Art & Development

Unlimited/Unrealised/UnactualizedPromise/Potentials

Tomorrow night (Thursday, May 6), We have as much time as it takes opens at the Wattis. My text and light installation, Unlimited Promise, will make its superterranean San Francisco debut.

In June, one of my ideas for an art project will be on display in an exhibition called Unrealised Potentials at Cornerhouse in Manchester, UK.

So this morning, I was tickled to read this interview with David Shenk (“Why genius isn’t in the genes,” by Robin McKie, Guardian.co.uk, May 2, 2010), which ends with the phrase, “unactualized potential.

Shenk, the author of The Genius in All of Us (Icon), advances the idea that genes get too much credit for genius and talent. Instead, we ought pay more attention to personality and psychology. According to Shenk, attitudes like drive, motivation and resilience are important factors:

For example, they looked at how [professional] violists practise. To the untrained eye and ear, it seems obvious: they all do a great deal of practising – hours, hours and hours. But if you look very carefully at those who end up being the best, you discover – by doing intensive tracking of them – that they do practise more, and better, than those in the class below them.

That is a theme that extends to all achievements. There is a quantitative and qualitative difference in the practice undertaken by the super-greats – say in basketball – and the mere greats. They work hard at being great. It isn’t bestowed at birth.

I read this as an affirmation of what I learned about professional practices in the arts — to be successful and sustain a lifelong career, artists have to have a sense of agency; that what one does matters, that one’s destiny as an artist is not limited to being in the right time at the right place, being friendly with the right people, or making the trendiest/most outrageous art.

Instead, first, one makes the art that one wants to be making; then one plans and partners with others strategically to find success, however it is personally defined. As Shenk said, it’s valuable to “work hard at being great.”

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Research

hug it out!

Making exhibitions requires a lot of teamwork, so I’ve been practicing sharing epic high-fives. Just the other day, K, R and I shared a spinning jump triple. That momentary gesture turned a feeling of mild accomplishment into floaty elation.

In “Evidence That Little Touches Do Mean So Much,” (NYTimes.com, February 22, 2010) Benedict Carey examines the psychology and neuroscience of meaningful touches.

Momentary touches, [researchers] say — whether an exuberant high five, a warm hand on the shoulder, or a creepy touch to the arm — can communicate an even wider range of emotion than gestures or expressions, and sometimes do so more quickly and accurately than words….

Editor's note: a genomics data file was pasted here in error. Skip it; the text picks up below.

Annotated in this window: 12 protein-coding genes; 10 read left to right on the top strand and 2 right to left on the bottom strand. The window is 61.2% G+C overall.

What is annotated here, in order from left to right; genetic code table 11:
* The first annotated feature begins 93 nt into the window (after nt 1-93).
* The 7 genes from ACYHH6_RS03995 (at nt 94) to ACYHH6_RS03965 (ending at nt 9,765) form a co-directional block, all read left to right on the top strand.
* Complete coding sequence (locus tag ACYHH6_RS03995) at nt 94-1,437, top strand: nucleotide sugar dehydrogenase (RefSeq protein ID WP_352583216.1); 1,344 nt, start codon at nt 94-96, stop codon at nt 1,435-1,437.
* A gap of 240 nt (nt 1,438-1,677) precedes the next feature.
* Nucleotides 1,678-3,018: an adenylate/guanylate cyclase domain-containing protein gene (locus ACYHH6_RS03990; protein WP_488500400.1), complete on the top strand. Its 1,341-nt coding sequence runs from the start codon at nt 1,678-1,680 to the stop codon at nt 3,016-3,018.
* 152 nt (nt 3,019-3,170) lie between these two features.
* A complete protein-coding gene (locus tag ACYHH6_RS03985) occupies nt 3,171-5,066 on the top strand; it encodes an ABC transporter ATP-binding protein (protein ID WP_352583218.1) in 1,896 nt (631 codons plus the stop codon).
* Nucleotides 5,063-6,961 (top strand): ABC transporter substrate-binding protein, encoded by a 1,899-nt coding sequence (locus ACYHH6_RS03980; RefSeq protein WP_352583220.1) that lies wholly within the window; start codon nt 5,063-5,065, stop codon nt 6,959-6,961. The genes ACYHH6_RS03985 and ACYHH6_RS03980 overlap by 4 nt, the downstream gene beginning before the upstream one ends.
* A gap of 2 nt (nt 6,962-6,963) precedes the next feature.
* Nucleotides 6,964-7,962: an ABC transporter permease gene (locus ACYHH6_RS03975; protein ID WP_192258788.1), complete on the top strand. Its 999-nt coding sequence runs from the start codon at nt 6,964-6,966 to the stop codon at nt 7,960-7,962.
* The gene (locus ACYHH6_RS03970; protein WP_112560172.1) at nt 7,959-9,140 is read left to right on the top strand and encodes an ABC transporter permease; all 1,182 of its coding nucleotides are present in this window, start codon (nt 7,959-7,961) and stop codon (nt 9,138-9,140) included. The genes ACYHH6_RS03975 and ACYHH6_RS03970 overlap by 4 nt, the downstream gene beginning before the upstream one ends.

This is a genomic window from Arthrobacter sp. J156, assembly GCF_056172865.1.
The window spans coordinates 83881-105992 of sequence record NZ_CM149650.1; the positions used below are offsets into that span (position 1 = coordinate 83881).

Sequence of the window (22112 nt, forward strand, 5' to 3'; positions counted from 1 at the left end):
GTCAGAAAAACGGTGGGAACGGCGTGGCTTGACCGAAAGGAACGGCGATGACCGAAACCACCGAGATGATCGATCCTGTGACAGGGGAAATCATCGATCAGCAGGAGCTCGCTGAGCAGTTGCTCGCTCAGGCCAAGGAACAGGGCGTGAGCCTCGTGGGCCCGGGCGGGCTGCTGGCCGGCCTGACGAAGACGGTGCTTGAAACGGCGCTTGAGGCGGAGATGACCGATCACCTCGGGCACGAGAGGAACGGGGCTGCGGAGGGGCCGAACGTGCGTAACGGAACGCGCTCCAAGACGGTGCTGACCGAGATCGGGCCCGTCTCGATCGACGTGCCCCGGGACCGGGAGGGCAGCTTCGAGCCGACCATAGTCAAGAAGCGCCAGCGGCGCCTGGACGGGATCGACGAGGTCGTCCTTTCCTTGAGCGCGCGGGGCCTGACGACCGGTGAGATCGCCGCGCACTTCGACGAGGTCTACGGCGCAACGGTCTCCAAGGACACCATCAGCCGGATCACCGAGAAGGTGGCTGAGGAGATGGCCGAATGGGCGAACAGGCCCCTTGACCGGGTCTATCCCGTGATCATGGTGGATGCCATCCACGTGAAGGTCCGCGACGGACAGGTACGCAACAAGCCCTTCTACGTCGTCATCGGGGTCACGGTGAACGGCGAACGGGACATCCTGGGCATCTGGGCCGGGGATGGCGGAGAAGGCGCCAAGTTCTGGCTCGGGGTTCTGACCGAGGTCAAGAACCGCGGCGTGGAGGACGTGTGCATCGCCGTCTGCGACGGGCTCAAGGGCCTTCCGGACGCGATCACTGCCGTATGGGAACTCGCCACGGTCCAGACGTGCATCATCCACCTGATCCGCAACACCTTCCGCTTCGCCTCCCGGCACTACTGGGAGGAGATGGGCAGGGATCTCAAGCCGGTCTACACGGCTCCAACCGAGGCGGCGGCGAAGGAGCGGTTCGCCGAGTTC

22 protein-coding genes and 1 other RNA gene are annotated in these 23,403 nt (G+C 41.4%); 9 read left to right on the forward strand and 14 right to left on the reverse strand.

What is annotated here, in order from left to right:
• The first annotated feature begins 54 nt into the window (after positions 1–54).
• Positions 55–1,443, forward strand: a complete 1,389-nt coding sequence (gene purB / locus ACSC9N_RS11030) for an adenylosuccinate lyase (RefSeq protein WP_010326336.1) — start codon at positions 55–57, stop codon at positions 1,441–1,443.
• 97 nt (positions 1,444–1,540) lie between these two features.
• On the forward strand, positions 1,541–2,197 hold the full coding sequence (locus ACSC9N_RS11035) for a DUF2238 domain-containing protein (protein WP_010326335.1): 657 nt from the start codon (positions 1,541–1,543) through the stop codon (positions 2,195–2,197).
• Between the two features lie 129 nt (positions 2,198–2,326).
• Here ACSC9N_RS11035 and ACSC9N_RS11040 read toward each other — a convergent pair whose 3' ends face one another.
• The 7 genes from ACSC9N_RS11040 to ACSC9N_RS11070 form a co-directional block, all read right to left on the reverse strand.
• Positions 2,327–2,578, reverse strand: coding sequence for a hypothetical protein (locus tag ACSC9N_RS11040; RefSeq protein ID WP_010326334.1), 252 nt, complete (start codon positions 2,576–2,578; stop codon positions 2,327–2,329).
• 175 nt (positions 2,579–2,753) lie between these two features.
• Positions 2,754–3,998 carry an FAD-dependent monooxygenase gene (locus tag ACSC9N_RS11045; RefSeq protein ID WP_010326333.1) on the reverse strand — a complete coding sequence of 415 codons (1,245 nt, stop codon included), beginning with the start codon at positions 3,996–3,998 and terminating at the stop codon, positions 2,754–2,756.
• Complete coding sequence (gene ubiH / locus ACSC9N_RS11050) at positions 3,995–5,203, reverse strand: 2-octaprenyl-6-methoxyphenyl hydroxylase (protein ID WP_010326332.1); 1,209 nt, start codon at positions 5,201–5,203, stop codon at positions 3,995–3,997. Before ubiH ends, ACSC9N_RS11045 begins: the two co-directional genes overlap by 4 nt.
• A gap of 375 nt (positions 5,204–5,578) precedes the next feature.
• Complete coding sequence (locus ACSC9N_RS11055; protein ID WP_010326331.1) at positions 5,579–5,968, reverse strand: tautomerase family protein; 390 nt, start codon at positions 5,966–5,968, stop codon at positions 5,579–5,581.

“We used to think that touch only served to intensify communicated emotions,” Dr. [Matthew] Hertenstein [a psychologist at DePauw University in Indiana] said. Now it turns out to be “a much more differentiated signaling system than we had imagined.

As an artist working with installation and phenomenology, I’m really interested in embodied experiences. As Lakoff & Johnson explain in “Metaphors We Live By,” metaphors are not merely linguistic devices, but cognitive tools; we think using metaphors grounded in our physical experience.

High-fives express shared excitement or accomplishment (“Nice one!”). It conveys that this experience is good, and yay for sharing it with me. It is harmless hedonism, of taking pleasure in the present. It’s dorky, hip, sweet, and maybe a little ironic, but maybe also infused with feel-good, unabashed enthusiasm (like Ugo Rodinone’s “Hell Yes!”). I hope I never feel too old to share a high-five.

As usual, I’d like to participate in an art world characterized by community and reciprocity. Supportive touches express mutuality; maybe more curators, artists, critics and collectors should be hugging it out.

…In the brain, prefrontal areas, which help regulate emotion, can relax, freeing them for another of their primary purposes: problem solving. In effect, the body interprets a supportive touch as “I’ll share the load.”

“We think that humans build relationships precisely for this reason, to distribute problem solving across brains,” said James A. Coan, a a psychologist at the University of Virginia. “We are wired to literally share the processing load, and this is the signal we’re getting when we receive support through touch.”

Carey also quotes Dacher Keltner, a professor of psychology at the University of California, Berkeley, and the author of “Born to Be Good: The Science of a Meaningful Life.” Incidentally, Keltner’s mentor was San Francisco psychologist Paul Ekman, who was profiled by Malcolm Gladwell in an eye-opening article about emotions and facial expressions (“The Naked Face,” New Yorker, 2002). If you’ve heard of the wide, genuine, impossible-to-fake Duchenne smile, then you’ve been touched by Ekman’s influence.

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